Return to content in this issue


Adaptation to Spanish and Validation of the Rhinitis Control Assessment Test questionnaire

Del Cuvillo A1,*, Sastre J2,3,4,*, Colás C5, Navarro AM6, Mullol J4,7,**, Valero A4,8,**

1Rhinology and Asthma Unit, Department of Otorhinolaryngology, Hospital Universitario de Jerez, Jerez, Spain
2Department of Allergy, Fundación Jiménez Díaz, Madrid, Spain
3Department of Medicine, Universidad Autónoma de Madrid, Madrid, Spain
4CIBERES, Instituto de Salud Carlos III, Spain
5Department of Allergy, Hospital Clínico Lozano Blesa, Instituto de Investigación Sanitaria de Aragón, Zaragoza, Spain
6Department of Allergy, Hospital El Tomillar, Dos Hermanas, Sevilla, Spain
7Rhinology Unit and Smell Clinic, Department of Otorhinolaryngology, Hospital Clinic, Institut d'Investigacions Biomèdiques August Pi i Sunyer (IDIBAPS, Universitat de Barcelona, Barcelona, Spain
8Department of Pneumology and Allergy, Hospital Clínic, Institut d'Investigacions Biomèdiques August Pi i Sunyer (IDIBAPS), Barcelona, Spain
*These authors contributed equally as first authors
**These authors contributed equally with senior responsibilities

J Investig Allergol Clin Immunol 2020; Vol 30(3) : 175-181
doi: 10.18176/jiaci.0420

Background: The Rhinitis Control Assessment Test (RCAT) is a patient-based questionnaire that is widely used to evaluate control of rhinitis.
Objective: To develop and validate a Spanish version of the RCAT (RCATe).
Methods: After translation and cultural adaptation of the original RCAT, this multicenter, observational, prospective study evaluated the properties/attributes of the RCATe by assessing its validity, reliability, responsiveness, effect size, minimal important difference and cut point.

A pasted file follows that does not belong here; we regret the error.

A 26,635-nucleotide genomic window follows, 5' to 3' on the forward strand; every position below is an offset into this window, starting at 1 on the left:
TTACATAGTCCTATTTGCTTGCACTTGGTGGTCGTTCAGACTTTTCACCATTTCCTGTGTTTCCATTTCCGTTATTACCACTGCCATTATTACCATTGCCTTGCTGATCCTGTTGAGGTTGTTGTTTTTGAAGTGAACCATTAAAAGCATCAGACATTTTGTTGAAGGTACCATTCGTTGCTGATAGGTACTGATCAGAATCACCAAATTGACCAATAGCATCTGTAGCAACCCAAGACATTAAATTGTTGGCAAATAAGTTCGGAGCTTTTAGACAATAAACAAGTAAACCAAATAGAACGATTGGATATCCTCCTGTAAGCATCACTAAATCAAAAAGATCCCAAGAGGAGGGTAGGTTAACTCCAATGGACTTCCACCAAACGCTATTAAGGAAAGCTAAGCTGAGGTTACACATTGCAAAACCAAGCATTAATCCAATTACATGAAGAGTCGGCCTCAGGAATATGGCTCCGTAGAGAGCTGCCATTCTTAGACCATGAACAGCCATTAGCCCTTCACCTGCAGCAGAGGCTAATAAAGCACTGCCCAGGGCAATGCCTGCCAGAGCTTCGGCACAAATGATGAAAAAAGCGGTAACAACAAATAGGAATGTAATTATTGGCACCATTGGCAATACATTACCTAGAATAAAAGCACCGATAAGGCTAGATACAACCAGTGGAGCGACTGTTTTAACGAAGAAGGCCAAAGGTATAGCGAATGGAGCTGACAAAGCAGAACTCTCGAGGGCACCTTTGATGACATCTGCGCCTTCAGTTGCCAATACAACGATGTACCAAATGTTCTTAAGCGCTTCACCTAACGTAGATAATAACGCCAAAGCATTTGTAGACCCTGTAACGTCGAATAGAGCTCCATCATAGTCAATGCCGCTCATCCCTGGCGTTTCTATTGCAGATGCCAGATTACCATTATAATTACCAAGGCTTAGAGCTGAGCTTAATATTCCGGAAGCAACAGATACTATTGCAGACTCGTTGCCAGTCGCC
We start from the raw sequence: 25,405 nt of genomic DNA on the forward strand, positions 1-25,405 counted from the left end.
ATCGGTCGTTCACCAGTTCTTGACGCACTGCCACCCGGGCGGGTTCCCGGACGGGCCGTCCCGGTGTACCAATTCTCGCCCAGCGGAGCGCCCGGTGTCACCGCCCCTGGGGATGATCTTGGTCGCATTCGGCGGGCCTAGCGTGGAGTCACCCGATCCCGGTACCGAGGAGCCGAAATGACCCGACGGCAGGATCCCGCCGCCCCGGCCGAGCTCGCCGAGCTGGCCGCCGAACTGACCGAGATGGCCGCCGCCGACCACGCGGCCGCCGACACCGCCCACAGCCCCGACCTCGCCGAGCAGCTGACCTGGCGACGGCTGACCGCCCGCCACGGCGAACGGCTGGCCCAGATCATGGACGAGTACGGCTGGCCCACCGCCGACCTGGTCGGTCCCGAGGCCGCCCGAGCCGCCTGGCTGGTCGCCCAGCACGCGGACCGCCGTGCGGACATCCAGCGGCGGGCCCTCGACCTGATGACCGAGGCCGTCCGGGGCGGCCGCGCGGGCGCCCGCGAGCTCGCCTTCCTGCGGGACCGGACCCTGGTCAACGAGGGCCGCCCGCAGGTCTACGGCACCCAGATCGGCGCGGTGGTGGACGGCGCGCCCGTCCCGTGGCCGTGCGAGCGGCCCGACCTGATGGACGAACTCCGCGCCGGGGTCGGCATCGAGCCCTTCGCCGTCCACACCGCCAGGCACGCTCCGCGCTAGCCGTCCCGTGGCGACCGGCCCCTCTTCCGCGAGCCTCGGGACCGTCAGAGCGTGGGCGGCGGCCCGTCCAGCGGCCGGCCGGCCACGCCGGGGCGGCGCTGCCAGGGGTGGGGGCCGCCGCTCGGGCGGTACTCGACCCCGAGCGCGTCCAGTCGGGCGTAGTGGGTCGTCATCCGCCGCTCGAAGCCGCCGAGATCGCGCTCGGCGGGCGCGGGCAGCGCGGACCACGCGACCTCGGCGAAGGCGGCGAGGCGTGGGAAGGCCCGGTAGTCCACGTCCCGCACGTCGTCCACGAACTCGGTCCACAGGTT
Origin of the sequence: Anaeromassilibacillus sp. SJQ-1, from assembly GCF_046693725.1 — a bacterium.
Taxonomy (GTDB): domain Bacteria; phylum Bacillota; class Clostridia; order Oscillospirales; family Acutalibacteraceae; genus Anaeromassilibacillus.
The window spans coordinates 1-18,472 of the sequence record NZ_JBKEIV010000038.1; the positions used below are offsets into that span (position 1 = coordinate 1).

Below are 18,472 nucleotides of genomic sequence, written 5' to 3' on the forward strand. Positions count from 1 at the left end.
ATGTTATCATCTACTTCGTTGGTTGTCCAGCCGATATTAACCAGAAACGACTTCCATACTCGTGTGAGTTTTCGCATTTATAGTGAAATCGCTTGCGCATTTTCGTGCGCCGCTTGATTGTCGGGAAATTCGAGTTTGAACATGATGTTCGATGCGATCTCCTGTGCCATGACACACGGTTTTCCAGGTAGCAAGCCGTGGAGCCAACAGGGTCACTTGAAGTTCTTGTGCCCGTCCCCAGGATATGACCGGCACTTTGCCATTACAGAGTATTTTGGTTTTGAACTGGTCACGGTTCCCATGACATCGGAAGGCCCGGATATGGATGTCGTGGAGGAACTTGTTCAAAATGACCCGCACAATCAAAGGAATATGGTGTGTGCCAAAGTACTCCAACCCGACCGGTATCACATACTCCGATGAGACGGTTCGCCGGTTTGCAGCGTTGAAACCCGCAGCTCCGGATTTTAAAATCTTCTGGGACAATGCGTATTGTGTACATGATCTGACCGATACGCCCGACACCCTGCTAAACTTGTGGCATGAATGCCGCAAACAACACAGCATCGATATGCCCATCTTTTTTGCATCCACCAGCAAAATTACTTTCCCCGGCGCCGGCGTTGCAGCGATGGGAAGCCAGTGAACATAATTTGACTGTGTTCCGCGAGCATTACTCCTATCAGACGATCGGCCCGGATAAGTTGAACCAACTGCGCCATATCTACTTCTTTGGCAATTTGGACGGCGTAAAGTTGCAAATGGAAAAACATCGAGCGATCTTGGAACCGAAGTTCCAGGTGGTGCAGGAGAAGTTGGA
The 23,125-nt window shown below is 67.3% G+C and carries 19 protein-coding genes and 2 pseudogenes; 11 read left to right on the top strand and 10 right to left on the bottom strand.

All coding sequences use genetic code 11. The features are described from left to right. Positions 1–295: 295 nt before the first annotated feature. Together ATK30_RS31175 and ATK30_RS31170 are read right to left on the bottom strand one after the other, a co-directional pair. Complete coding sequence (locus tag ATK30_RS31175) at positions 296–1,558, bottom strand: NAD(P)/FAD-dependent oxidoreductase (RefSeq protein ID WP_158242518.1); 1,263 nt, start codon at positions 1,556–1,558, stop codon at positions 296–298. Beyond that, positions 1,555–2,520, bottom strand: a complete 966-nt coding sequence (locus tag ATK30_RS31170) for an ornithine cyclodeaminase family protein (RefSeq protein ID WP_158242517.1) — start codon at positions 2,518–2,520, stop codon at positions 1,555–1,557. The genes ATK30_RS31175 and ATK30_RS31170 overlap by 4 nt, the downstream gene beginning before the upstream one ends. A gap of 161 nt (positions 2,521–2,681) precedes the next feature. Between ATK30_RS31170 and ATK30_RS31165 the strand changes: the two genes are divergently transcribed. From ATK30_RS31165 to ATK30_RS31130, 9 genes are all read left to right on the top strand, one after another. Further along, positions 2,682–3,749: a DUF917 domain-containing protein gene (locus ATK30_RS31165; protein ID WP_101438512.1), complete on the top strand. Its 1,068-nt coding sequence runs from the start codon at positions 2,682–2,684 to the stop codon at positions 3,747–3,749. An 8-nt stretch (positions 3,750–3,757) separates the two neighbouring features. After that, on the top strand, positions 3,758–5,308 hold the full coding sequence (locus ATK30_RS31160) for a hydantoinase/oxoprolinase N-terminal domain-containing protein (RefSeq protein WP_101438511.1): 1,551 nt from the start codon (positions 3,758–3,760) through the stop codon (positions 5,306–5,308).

Results: The recruited sample comprised 252 allergic rhinitis (AR) patients from 27 allergy and otolaryngology departments in hospitals throughout Spain. Significant and strong correlations were found between the RCATe and the total nasal symptom score and the visual analog scale (–0.79 and –0.77, respectively; P<.0001). The RCATe revealed significant differences between patients grouped in the different categories of severity or duration of AR (P<.001). The internal consistency (Cronbach α) was good (0.84), and the test-retest reliability was moderate (0.54 evaluated by the physician and 0.49 by the patient). The responsiveness to change was high and significant for RCATe (P<.0001) and correlated linearly with the improvement in AR. The overall effect size was 1.62. The cut-off point to identify patients with adequate control of AR was >20 (area under the receiver operating characteristic curve, 0.746; sensitivity, 58.3%; specificity, 90.9%).
Conclusion: The psychometric evaluation and validation of the RCATe indicated good reliability, validity, and responsiveness, thus suggesting that it is effective for measuring control of AR symptoms by Spanish-speaking patients.

Key words: Allergic rhinitis, Patient-reported outcome, Rhinitis control, Psychometric evaluation, Rhinitis Control Assessment Test